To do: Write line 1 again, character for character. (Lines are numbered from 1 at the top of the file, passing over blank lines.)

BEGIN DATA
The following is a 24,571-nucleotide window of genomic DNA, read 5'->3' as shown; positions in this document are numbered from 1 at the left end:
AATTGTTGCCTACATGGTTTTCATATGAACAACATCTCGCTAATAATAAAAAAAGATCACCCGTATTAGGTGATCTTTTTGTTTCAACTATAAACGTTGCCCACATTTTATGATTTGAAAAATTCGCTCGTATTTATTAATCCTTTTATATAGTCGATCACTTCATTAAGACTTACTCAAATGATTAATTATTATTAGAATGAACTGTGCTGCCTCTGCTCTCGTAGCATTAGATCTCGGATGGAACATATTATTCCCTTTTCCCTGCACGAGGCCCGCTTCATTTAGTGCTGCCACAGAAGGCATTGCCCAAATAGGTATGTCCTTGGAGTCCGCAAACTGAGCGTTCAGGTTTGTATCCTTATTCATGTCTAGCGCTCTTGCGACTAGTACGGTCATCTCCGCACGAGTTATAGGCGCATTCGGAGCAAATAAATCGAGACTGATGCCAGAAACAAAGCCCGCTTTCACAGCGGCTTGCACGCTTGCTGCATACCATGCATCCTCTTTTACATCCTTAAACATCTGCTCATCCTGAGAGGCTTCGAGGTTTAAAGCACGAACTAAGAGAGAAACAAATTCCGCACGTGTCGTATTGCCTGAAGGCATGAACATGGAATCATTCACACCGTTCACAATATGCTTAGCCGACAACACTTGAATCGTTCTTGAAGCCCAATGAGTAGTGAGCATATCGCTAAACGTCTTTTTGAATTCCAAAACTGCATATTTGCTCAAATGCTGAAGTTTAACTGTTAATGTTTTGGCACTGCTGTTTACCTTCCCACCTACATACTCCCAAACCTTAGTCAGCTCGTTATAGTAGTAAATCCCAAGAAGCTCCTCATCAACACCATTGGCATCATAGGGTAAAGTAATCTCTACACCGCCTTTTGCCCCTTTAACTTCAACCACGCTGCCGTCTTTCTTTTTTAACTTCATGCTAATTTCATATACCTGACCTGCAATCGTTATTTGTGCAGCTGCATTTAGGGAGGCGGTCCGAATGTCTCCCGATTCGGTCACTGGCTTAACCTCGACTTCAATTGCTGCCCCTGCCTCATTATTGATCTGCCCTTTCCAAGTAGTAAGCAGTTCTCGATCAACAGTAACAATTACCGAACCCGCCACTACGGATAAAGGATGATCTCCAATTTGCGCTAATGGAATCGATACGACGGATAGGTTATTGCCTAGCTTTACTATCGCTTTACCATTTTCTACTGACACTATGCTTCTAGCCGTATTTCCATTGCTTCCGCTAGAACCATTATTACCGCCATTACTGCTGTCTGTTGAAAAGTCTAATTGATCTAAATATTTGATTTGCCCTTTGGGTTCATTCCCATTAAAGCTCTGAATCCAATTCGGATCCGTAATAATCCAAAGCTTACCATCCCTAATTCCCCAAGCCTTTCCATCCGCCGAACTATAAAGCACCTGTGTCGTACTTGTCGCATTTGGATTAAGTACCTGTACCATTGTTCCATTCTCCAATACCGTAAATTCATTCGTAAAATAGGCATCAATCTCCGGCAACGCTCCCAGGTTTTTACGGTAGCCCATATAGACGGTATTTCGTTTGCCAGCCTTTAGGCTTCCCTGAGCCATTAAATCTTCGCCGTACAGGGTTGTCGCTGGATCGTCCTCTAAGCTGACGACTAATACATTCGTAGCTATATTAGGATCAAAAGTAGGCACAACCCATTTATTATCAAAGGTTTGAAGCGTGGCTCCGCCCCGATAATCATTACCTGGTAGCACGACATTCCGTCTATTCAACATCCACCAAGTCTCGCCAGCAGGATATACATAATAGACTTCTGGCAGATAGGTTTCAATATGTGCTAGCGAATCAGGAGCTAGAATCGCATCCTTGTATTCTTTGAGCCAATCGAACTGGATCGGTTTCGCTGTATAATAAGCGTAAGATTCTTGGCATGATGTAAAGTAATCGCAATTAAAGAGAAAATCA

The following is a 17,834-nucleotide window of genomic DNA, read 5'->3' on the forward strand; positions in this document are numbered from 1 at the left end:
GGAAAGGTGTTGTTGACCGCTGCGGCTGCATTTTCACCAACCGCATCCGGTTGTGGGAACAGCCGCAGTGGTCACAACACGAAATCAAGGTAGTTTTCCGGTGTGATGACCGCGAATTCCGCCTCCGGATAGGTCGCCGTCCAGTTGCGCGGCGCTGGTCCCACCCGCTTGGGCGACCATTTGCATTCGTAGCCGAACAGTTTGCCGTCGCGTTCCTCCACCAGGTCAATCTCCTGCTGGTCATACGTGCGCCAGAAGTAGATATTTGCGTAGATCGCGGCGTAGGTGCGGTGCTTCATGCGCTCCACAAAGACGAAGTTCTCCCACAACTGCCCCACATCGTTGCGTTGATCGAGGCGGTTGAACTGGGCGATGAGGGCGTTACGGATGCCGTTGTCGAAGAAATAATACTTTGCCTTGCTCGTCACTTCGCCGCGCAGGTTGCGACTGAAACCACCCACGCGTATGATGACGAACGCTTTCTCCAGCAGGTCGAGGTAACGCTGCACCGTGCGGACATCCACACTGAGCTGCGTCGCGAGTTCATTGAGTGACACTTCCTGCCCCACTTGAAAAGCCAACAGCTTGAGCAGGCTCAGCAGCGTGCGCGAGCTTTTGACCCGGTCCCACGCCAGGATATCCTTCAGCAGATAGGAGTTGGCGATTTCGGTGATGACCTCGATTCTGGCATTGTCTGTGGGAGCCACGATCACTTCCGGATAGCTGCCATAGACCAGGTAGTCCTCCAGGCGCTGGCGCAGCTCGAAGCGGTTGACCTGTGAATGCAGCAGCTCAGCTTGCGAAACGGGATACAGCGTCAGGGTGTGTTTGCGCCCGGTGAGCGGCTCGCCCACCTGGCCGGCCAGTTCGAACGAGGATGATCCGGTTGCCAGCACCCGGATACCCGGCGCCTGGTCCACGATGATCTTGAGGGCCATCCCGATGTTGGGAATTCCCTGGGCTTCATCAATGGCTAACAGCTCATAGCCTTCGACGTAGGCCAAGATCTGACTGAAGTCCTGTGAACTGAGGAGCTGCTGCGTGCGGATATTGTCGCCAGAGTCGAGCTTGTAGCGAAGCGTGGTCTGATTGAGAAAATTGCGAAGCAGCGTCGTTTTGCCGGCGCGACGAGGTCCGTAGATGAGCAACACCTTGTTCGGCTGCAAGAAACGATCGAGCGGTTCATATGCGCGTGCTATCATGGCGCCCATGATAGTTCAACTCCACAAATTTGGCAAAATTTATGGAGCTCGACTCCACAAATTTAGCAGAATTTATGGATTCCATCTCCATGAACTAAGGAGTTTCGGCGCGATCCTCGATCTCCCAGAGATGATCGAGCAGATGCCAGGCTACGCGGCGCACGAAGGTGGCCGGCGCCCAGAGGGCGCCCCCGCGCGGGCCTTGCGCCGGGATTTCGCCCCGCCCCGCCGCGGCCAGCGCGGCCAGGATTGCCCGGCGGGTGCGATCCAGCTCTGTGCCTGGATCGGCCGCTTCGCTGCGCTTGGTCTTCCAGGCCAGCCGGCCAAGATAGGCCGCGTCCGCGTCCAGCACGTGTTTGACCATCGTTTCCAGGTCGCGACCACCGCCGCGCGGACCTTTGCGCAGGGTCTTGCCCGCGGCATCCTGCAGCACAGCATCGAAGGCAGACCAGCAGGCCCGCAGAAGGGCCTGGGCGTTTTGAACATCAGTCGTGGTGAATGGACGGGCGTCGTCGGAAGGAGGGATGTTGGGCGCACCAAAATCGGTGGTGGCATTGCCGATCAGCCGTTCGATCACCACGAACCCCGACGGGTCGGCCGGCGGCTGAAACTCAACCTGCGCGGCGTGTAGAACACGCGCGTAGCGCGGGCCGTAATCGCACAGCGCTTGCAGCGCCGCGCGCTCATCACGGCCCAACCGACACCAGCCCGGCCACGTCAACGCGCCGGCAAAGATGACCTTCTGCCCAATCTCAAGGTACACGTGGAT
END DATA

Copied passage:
The following is a 24,571-nucleotide window of genomic DNA, read 5'->3' as shown; positions in this document are numbered from 1 at the left end: